practical_man

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About practical_man

  • Rank
    Calls Shots

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  • Gender
    Male
  • Location
    Seoul -- better than Kabul but not much
  • Real Name
    john dejarnette

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  1. I dont vary from book on shotshells because the pressure tolerances are very narrow. Changing components can have ddramatic effects. Some hulls have tapered walls and smaller volumes than similar looking hulls of the same gauge. Remington vs Federal are good examples. Other have paper base wads vs plastic 1 or 2 piece base wads. The list of variables goes on... I stick to published load data by hull type, wad type, and primer type. 209 primers vary quite a bit in brissiance, with expected varaince in pressures. Some 209 primers even have larger external diameters. So, i stick to published loads. I do substitute ClayBuster brand wads wherever possible, following Claybuster load data whe the powder manufacturer doesnt list data for claybuster wads. Wad substitution is fairly well documented I am much more willing to mix and match components with metallic rifle and pistol cartridges. Much more room for error than with shotgun shells.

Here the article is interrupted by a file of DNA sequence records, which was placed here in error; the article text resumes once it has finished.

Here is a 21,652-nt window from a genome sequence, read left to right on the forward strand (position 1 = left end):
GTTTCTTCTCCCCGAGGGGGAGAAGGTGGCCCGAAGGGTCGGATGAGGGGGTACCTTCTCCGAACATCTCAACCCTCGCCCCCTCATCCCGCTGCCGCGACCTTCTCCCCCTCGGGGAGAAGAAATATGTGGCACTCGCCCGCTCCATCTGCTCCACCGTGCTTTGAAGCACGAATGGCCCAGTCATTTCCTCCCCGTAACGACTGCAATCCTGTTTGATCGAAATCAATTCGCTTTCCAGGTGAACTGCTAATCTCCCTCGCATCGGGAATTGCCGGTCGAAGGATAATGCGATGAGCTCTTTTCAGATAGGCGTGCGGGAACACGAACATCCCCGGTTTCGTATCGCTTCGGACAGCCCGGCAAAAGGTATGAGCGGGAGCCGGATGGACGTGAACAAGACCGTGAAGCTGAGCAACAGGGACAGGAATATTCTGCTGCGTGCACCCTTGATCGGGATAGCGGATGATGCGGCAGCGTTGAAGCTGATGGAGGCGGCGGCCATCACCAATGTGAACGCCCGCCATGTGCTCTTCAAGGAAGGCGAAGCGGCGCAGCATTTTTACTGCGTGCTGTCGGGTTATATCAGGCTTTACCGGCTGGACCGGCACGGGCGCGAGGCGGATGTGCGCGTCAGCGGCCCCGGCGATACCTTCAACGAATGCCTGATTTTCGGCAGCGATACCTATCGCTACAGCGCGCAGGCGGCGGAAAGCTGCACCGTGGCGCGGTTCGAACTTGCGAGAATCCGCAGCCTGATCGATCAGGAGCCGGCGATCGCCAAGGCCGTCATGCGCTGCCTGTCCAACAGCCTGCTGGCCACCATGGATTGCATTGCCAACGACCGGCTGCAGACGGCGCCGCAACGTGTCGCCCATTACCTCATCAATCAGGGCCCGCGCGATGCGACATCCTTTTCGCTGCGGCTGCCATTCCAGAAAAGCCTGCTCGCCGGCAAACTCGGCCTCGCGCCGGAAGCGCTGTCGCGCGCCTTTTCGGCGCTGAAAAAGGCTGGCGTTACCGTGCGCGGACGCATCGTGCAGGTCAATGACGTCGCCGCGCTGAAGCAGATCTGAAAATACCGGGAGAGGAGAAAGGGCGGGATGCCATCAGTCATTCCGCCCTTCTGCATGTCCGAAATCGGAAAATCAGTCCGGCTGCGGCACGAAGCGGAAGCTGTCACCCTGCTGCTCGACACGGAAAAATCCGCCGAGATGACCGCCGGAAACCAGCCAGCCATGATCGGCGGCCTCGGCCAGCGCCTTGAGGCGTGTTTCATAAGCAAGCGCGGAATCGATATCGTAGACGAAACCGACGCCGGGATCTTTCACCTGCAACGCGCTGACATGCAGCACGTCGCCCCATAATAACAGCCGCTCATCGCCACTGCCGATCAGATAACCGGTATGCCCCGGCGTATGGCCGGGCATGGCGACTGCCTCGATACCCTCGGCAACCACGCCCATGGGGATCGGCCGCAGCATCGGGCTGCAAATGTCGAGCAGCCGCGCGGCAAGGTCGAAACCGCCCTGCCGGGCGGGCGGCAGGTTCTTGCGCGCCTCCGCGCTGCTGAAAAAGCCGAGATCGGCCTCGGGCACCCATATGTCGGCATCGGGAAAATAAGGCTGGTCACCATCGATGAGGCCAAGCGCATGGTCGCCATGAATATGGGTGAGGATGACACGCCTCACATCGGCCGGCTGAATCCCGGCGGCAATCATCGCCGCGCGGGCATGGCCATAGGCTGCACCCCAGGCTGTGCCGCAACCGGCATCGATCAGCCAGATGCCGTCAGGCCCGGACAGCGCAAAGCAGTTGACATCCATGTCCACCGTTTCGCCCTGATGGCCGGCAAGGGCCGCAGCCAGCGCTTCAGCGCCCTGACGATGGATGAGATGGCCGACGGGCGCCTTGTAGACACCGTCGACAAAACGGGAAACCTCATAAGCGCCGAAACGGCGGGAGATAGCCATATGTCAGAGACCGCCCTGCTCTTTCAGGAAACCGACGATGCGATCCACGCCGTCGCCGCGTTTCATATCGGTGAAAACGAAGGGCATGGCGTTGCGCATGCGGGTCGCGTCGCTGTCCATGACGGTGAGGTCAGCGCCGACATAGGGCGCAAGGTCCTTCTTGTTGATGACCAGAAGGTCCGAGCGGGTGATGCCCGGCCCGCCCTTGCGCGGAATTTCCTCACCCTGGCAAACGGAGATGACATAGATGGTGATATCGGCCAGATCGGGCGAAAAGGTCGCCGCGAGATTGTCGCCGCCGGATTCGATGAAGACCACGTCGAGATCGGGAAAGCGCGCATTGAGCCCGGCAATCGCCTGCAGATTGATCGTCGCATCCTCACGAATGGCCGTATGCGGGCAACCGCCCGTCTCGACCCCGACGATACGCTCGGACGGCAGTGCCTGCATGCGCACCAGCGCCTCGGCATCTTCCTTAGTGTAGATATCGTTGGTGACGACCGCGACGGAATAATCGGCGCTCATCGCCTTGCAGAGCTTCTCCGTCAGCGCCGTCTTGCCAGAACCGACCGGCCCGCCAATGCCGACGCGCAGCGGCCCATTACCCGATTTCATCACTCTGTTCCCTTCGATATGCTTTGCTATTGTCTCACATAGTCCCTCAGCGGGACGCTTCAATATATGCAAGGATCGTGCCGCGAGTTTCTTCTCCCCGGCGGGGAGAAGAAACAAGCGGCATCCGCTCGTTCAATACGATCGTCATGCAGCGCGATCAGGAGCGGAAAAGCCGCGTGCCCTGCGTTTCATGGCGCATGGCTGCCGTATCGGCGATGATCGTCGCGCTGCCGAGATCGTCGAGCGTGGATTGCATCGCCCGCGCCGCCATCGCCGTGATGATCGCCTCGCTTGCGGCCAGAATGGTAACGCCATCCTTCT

2. I have a mk2. It developed a feed problem during Bullseye season. BLUF: fouling buildup inside the chamber and on the magazines. Cleaned chamber with a .25 cal bore brush and ultrasonic cleaner cured it, but not until after I replaced magazines, changed ammo and cursed like a mad man for weeks. The MK 2 is a great pistol. When it decides not to run, it can be vexing.
  3. Reed Dont be put off by the early problems with 929. The same problems exist in any model. S&W will fix any manufacturer defects. They are very good about warranty work. Also dont overweight the Performance Center label. I have seen no quality differences between PC and regular production revolvers. It all all comes down to whether you want to shoot rimmed 38 ammo or rimless 9mm. Since you have said you will buy moon clips, there's no advantage either way on accessories. You will get action work done or do it yourself (it's not difficult) on either revolver. No advantage there. Handloading will enhance your reaults with either because you can develop a load to match your game and shooting style. Don't give factory ammo any weight in your comparison, except maybe component cost (about equal anyway). Make your choice and don't look back. Like I said earlier, I am heavily invested in 38 caliber revolvers. That said, I am actively looking for a 986, L-frame 7 shot 9mm revolver. Whike you are deciding, get a Lyman reloading handbook, and one from the bullet maker you like (Hornady, Sierra, Nosler, etc). Start studying on making your own ammo. Understand the process and how components affect results. It might help you decide on a revo. Ultimately, take comfort that you won't have any trouble selling either revo if you decide you don't like it.